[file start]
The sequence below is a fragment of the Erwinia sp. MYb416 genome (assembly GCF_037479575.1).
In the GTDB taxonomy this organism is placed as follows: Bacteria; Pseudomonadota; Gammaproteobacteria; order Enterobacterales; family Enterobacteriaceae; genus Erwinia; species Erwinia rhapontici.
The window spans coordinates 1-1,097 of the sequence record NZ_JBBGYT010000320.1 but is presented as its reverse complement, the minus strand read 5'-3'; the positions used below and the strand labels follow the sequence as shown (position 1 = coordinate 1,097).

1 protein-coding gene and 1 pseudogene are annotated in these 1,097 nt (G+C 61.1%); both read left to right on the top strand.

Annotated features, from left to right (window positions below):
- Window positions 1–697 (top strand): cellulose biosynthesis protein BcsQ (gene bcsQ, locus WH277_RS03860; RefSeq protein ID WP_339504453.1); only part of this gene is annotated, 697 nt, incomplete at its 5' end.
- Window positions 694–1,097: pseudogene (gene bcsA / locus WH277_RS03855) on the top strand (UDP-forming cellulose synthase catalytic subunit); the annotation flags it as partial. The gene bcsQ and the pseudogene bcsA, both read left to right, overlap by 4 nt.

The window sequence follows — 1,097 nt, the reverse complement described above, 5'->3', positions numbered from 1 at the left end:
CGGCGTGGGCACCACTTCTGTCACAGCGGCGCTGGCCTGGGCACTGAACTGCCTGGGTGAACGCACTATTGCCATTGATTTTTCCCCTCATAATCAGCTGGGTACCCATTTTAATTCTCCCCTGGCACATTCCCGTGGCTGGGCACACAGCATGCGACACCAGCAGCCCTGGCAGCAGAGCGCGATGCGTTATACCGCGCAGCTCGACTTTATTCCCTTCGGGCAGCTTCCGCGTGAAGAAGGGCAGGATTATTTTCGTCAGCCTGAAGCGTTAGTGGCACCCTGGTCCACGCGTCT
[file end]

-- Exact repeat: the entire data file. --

The sequence below is a fragment of the Erwinia sp. MYb416 genome (assembly GCF_037479575.1).
In the GTDB taxonomy this organism is placed as follows: Bacteria; Pseudomonadota; Gammaproteobacteria; order Enterobacterales; family Enterobacteriaceae; genus Erwinia; species Erwinia rhapontici.
The window spans coordinates 1-1,097 of the sequence record NZ_JBBGYT010000320.1 but is presented as its reverse complement, the minus strand read 5'-3'; the positions used below and the strand labels follow the sequence as shown (position 1 = coordinate 1,097).

1 protein-coding gene and 1 pseudogene are annotated in these 1,097 nt (G+C 61.1%); both read left to right on the top strand.

Annotated features, from left to right (window positions below):
- Window positions 1–697 (top strand): cellulose biosynthesis protein BcsQ (gene bcsQ, locus WH277_RS03860; RefSeq protein ID WP_339504453.1); only part of this gene is annotated, 697 nt, incomplete at its 5' end.
- Window positions 694–1,097: pseudogene (gene bcsA / locus WH277_RS03855) on the top strand (UDP-forming cellulose synthase catalytic subunit); the annotation flags it as partial. The gene bcsQ and the pseudogene bcsA, both read left to right, overlap by 4 nt.

The window sequence follows — 1,097 nt, the reverse complement described above, 5'->3', positions numbered from 1 at the left end:
CGGCGTGGGCACCACTTCTGTCACAGCGGCGCTGGCCTGGGCACTGAACTGCCTGGGTGAACGCACTATTGCCATTGATTTTTCCCCTCATAATCAGCTGGGTACCCATTTTAATTCTCCCCTGGCACATTCCCGTGGCTGGGCACACAGCATGCGACACCAGCAGCCCTGGCAGCAGAGCGCGATGCGTTATACCGCGCAGCTCGACTTTATTCCCTTCGGGCAGCTTCCGCGTGAAGAAGGGCAGGATTATTTTCGTCAGCCTGAAGCGTTAGTGGCACCCTGGTCCACGCGTCT